Scott Co. health officials sharing what they've learned about HI - WDRB 41 Louisville News

Scott Co. health officials sharing what they've learned about HIV with the rest of the country

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More than 180 people have tested positive for HIV in connection to the outbreak centered in Austin. More than 180 people have tested positive for HIV in connection to the outbreak centered in Austin.
More than 180 people have tested positive for HIV in connection to the outbreak centered in Austin. More than 180 people have tested positive for HIV in connection to the outbreak centered in Austin.
Experts say HIV epidemic was fueled by IV drug users sharing needles while using the painkiller Opana. Experts say HIV epidemic was fueled by IV drug users sharing needles while using the painkiller Opana.

SCOTTSBURG, Ind. (WDRB) -- They never expected to become ground zero for an HIV epidemic but now health officials in Scott County are sharing what they've learned with the rest of the country. This weekend, they'll fly to Atlanta for the National HIV Prevention Conference. 

More than 180 people have tested positive for HIV in connection to the outbreak centered in Austin. 

Scott County Public Health Nurse Brittany Combs has become the person other communities are now looking to for help.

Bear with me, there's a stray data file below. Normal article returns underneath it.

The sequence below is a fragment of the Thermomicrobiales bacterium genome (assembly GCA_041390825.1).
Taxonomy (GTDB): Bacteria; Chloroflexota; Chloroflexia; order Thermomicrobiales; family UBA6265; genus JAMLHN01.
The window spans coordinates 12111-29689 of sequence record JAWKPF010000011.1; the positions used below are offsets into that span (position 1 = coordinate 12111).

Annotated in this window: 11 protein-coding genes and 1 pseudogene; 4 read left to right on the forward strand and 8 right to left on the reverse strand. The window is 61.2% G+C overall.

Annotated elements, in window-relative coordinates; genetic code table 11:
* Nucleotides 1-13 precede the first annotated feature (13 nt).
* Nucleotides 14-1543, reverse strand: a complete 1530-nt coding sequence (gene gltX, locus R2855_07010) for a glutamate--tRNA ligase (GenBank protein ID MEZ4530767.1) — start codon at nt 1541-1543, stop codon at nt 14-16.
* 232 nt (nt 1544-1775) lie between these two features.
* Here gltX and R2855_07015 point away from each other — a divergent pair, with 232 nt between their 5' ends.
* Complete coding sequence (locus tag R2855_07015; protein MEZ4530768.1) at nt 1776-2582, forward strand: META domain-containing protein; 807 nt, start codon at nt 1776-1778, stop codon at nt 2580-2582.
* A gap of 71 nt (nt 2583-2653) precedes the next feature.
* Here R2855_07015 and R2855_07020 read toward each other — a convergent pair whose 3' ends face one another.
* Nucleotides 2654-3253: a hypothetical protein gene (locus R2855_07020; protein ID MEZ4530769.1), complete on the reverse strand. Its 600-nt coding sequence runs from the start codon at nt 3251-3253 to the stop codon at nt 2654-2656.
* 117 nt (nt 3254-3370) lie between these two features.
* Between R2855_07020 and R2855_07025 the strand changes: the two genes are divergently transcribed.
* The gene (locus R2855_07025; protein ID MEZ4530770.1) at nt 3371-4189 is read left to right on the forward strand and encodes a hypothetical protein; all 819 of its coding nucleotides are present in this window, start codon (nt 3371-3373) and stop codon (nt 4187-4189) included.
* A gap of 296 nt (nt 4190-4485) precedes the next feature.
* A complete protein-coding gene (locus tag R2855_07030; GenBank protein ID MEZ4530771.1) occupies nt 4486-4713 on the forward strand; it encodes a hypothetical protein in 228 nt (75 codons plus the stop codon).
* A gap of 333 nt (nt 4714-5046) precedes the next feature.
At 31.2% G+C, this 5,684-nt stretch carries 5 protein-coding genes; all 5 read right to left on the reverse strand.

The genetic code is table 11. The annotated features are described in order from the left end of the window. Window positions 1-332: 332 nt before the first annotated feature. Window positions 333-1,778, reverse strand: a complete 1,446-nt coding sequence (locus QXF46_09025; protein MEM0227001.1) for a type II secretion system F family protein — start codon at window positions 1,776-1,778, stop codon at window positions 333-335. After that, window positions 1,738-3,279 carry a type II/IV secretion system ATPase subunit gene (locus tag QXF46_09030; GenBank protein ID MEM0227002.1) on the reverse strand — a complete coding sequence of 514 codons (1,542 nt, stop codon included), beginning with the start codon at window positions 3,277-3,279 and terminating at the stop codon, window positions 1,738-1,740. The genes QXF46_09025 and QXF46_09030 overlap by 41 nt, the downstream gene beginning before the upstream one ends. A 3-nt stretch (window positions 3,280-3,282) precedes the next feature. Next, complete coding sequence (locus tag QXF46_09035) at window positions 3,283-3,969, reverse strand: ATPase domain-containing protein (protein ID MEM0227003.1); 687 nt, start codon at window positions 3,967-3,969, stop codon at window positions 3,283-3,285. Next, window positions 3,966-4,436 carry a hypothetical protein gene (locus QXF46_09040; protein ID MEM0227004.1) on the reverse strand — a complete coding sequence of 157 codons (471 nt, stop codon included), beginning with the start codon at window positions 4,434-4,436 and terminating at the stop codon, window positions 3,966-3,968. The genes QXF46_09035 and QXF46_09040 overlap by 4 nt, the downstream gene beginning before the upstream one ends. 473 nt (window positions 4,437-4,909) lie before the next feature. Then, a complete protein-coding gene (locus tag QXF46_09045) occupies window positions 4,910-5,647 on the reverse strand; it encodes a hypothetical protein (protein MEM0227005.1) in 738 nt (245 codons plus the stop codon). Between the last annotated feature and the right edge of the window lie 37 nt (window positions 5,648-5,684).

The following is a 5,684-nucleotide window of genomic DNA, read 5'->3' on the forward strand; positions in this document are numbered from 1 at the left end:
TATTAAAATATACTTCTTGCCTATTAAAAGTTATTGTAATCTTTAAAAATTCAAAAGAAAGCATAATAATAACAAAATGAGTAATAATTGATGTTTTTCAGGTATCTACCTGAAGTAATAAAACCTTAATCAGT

"I have people that want us to come speak all the time," Combs said. 

The epidemic sparked change in the community. A one-stop-shop opened to provide those affected with more resources. Officials also started the state's first needle exchange program. 

"It was so unique too for us because this is the first time that it was rural," Combs explained. "All the ones that have needle exchanges were all big cities." 

Monday, Combs will sit on a panel at the National HIV Prevention Conference in Atlanta to talk about the county's needle exchange program. She's already spoken at several conferences in the state. 

"What we really, really push is the stigma around substance abuse," she said. "We don't even really understand it. Even I, a year ago, didn't understand it and I was a nurse." 

Experts say HIV epidemic was fueled by IV drug users sharing needles while using the painkiller Opana. 

Combs says the Centers for Disease Control and Prevention has been conducting studies to try to find out what other communities could be at risk for an HIV outbreak. 

Combs says communities need to open their eyes to see if they have a problem. She's says she's hoping sharing her knowledge will lead to prevention. 

"When we needed help, we just glanced up and there were people everywhere and they were from all over the state wanting to come and help," Combs said. "And so any little part that we can do to help back, we're definitely gonna run and do it." 

That conference in Atlanta will bring more than 3,000 people together who are working to stop the spread of HIV. 

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